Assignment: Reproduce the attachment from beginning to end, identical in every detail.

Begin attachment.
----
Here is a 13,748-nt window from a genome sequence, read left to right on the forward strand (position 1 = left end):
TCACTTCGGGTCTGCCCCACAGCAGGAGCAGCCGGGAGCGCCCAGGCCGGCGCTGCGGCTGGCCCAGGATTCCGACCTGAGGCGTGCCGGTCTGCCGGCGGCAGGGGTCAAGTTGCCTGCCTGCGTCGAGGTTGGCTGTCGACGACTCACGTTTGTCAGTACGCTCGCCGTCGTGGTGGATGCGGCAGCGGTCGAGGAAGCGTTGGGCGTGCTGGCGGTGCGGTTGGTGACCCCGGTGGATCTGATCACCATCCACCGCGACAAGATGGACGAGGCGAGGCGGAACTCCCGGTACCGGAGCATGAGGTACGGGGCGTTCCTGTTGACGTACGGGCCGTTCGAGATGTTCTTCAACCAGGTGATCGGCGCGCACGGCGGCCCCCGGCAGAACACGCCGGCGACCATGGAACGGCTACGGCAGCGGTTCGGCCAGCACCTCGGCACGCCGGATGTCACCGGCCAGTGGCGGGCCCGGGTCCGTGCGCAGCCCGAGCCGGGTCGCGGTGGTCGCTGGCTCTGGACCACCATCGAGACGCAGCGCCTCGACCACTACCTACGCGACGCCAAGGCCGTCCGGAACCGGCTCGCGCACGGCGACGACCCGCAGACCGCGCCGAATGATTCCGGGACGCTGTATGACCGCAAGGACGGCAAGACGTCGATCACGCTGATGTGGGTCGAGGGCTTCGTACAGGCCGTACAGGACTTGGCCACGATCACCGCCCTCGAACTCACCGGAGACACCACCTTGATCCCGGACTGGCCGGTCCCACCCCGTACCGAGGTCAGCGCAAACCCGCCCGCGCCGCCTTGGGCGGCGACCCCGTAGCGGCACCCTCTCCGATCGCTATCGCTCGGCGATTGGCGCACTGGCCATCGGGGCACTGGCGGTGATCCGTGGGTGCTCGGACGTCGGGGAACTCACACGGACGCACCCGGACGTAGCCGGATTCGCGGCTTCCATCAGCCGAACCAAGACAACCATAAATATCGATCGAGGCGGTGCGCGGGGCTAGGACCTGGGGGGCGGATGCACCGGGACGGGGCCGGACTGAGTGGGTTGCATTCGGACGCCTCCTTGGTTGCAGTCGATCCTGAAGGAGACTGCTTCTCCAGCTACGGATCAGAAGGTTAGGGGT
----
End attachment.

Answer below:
Here is a 13,748-nt window from a genome sequence, read left to right on the forward strand (position 1 = left end):
TCACTTCGGGTCTGCCCCACAGCAGGAGCAGCCGGGAGCGCCCAGGCCGGCGCTGCGGCTGGCCCAGGATTCCGACCTGAGGCGTGCCGGTCTGCCGGCGGCAGGGGTCAAGTTGCCTGCCTGCGTCGAGGTTGGCTGTCGACGACTCACGTTTGTCAGTACGCTCGCCGTCGTGGTGGATGCGGCAGCGGTCGAGGAAGCGTTGGGCGTGCTGGCGGTGCGGTTGGTGACCCCGGTGGATCTGATCACCATCCACCGCGACAAGATGGACGAGGCGAGGCGGAACTCCCGGTACCGGAGCATGAGGTACGGGGCGTTCCTGTTGACGTACGGGCCGTTCGAGATGTTCTTCAACCAGGTGATCGGCGCGCACGGCGGCCCCCGGCAGAACACGCCGGCGACCATGGAACGGCTACGGCAGCGGTTCGGCCAGCACCTCGGCACGCCGGATGTCACCGGCCAGTGGCGGGCCCGGGTCCGTGCGCAGCCCGAGCCGGGTCGCGGTGGTCGCTGGCTCTGGACCACCATCGAGACGCAGCGCCTCGACCACTACCTACGCGACGCCAAGGCCGTCCGGAACCGGCTCGCGCACGGCGACGACCCGCAGACCGCGCCGAATGATTCCGGGACGCTGTATGACCGCAAGGACGGCAAGACGTCGATCACGCTGATGTGGGTCGAGGGCTTCGTACAGGCCGTACAGGACTTGGCCACGATCACCGCCCTCGAACTCACCGGAGACACCACCTTGATCCCGGACTGGCCGGTCCCACCCCGTACCGAGGTCAGCGCAAACCCGCCCGCGCCGCCTTGGGCGGCGACCCCGTAGCGGCACCCTCTCCGATCGCTATCGCTCGGCGATTGGCGCACTGGCCATCGGGGCACTGGCGGTGATCCGTGGGTGCTCGGACGTCGGGGAACTCACACGGACGCACCCGGACGTAGCCGGATTCGCGGCTTCCATCAGCCGAACCAAGACAACCATAAATATCGATCGAGGCGGTGCGCGGGGCTAGGACCTGGGGGGCGGATGCACCGGGACGGGGCCGGACTGAGTGGGTTGCATTCGGACGCCTCCTTGGTTGCAGTCGATCCTGAAGGAGACTGCTTCTCCAGCTACGGATCAGAAGGTTAGGGGT